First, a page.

How about internationalization?

Shouldn't this be self-descripting - like indicating language code (use ISO...) of the narrative/description?

Also, how about country codes? I mean - some people use U.K., some UK, some England, some United Kingdom, etc


This – in some form – is probably a good idea. Recently, I've worked on a few Business Improvement Area projects and one of the hassels for BIAs is keeping up-to-date information for each business (i.e., hours of operation, services, description, etc). So, this type of implementation would be great.

I think what I really get from this is that each business needs some form of public API.


Now we need a reviews.txt so that we don't need to give control of the reviews to less than trustworthy parties.

I propose:

  [company/product name] (URL)
  score: X/Y
  [review text]
  --
  [next review...]
E.g.:

  Frank's Pizza Place (http://franks.geocities.com)
  score: 8/10
  Good service and food. Doesn't accept credit cards.


You want to trust the businesses being reviewed instead? This also wouldn't stop these sites choosing which reviews to show. The best solution is to find a site you trust.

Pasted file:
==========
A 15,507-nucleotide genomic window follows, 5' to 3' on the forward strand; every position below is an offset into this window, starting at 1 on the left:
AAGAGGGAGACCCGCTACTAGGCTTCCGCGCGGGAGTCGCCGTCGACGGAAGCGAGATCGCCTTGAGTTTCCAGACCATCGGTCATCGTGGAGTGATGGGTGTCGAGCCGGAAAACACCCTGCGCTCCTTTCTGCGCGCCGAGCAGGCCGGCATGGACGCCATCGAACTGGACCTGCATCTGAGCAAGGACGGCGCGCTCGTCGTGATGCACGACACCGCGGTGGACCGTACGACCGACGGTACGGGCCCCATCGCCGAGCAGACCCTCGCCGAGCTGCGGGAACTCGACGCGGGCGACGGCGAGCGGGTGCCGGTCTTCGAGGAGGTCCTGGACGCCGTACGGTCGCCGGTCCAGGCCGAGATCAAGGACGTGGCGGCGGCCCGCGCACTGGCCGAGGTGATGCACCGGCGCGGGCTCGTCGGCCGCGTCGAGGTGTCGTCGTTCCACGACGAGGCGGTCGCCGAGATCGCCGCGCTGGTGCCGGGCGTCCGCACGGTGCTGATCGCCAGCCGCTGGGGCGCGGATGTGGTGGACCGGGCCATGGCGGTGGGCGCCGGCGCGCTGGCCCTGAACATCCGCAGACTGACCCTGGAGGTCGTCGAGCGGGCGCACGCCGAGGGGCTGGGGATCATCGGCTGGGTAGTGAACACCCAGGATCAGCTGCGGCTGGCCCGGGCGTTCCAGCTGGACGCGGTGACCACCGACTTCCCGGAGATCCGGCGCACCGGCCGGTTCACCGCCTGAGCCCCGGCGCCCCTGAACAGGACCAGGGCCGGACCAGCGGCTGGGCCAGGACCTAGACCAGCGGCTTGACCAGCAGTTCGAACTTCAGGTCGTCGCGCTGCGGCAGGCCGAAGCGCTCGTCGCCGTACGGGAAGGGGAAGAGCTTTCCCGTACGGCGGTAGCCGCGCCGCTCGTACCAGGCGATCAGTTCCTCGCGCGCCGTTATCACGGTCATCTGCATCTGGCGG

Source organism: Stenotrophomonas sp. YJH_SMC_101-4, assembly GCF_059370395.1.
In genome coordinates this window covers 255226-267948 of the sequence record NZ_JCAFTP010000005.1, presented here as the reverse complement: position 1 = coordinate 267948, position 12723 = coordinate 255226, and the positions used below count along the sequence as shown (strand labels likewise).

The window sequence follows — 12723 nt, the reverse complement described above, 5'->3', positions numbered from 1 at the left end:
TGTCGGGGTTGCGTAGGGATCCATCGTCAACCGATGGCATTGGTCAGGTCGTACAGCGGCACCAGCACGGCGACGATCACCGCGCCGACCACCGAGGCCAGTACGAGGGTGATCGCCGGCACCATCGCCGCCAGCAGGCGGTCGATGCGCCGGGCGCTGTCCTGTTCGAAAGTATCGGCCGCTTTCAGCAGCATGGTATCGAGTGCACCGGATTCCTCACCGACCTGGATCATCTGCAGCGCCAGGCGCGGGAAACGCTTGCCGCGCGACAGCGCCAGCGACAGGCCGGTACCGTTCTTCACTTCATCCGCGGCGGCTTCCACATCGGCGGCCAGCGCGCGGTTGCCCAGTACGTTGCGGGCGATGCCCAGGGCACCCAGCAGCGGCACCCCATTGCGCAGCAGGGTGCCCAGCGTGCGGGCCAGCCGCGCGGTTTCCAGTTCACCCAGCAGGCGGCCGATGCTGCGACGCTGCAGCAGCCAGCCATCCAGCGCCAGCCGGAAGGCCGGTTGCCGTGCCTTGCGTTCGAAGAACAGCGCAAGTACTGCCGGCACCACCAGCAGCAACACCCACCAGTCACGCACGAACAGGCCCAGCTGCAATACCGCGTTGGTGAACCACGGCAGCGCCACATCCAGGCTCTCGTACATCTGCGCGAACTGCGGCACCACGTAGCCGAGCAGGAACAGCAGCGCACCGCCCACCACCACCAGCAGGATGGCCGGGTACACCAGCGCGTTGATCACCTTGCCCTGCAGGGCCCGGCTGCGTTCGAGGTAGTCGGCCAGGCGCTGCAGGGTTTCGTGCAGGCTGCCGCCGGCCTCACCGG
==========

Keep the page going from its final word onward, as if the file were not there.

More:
I think he's suggesting you would host this on your personal domain, reviewing other services. Yelp/etc would then act as an aggregation of these reviews, rather than the hosting company for them.


Yes, that's it, though it probably shouldn't require a particular position in the URL, so that you could e.g. put it on Dropbox, make it public and link it from somewhere.

As long as it was called reviews.txt and had that particular format, it'd be valid.


Does anyone have the contact of people in "Data harmonization" team of Google, Facebook, Foursquare, Yelp, etc? Could you share this idea with them to see if we can discuss it further?

my email is javier at touristeye.com


Google already supports the schema.org formats for this exact info. (e.g. http://support.google.com/webmasters/bin/answer.py?hl=en&... and surrounding info)

Please don't take this the wrong way, since I think it's great that you are thinking about these problems, but :

It's not clear what advantage your format offers. On the other hand, it has some pretty clear disadvantages, including generating massive amounts of possibly useless web traffic, not just on the server side, but on the crawling side, since now getting business info takes two requests, instead of one (when it is embedded in a schema.org format on the page).